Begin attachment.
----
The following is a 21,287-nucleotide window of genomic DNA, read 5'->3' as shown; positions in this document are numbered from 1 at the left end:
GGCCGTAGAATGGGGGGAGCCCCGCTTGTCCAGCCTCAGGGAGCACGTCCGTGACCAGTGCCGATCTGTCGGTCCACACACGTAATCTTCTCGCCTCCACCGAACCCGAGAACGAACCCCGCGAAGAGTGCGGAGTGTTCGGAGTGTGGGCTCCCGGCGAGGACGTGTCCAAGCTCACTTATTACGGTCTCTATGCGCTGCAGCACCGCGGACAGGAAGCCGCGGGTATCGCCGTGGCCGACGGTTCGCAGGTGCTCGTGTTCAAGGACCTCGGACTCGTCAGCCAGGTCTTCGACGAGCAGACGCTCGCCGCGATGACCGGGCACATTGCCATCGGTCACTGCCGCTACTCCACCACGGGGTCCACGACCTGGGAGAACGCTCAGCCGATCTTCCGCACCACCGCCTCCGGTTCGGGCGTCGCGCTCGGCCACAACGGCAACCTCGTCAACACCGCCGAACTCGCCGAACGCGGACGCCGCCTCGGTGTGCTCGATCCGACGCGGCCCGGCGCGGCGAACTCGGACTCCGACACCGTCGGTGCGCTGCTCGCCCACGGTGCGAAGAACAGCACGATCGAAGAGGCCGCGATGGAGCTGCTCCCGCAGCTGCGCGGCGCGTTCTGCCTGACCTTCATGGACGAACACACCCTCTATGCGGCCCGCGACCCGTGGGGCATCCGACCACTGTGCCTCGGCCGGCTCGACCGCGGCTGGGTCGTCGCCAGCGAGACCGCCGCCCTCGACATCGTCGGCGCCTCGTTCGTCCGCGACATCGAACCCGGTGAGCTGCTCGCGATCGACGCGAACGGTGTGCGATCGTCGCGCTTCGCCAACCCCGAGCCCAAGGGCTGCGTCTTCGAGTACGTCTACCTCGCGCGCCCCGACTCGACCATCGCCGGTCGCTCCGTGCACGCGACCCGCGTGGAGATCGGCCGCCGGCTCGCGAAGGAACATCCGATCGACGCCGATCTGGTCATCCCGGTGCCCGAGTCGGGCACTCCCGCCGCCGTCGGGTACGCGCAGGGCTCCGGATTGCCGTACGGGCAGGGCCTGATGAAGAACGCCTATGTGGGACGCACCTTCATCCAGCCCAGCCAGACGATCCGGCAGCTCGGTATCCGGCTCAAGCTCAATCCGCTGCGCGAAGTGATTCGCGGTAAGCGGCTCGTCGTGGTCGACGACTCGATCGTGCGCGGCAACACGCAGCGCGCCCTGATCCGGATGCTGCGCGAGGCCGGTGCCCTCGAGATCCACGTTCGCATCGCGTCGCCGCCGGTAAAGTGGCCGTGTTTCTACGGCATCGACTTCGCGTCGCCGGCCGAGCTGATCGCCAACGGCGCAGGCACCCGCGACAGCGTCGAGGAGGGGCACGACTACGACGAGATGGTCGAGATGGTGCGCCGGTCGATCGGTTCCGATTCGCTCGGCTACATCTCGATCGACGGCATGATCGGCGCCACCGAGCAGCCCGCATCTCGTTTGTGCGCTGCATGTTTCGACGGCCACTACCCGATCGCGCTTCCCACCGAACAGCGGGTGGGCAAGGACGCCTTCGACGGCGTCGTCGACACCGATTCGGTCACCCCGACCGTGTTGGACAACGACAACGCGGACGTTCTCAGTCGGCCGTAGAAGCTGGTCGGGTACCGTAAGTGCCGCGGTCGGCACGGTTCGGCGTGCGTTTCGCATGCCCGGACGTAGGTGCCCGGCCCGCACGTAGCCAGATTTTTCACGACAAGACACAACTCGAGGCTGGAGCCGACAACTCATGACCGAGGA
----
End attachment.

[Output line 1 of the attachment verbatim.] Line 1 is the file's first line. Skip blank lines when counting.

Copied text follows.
The following is a 21,287-nucleotide window of genomic DNA, read 5'->3' as shown; positions in this document are numbered from 1 at the left end: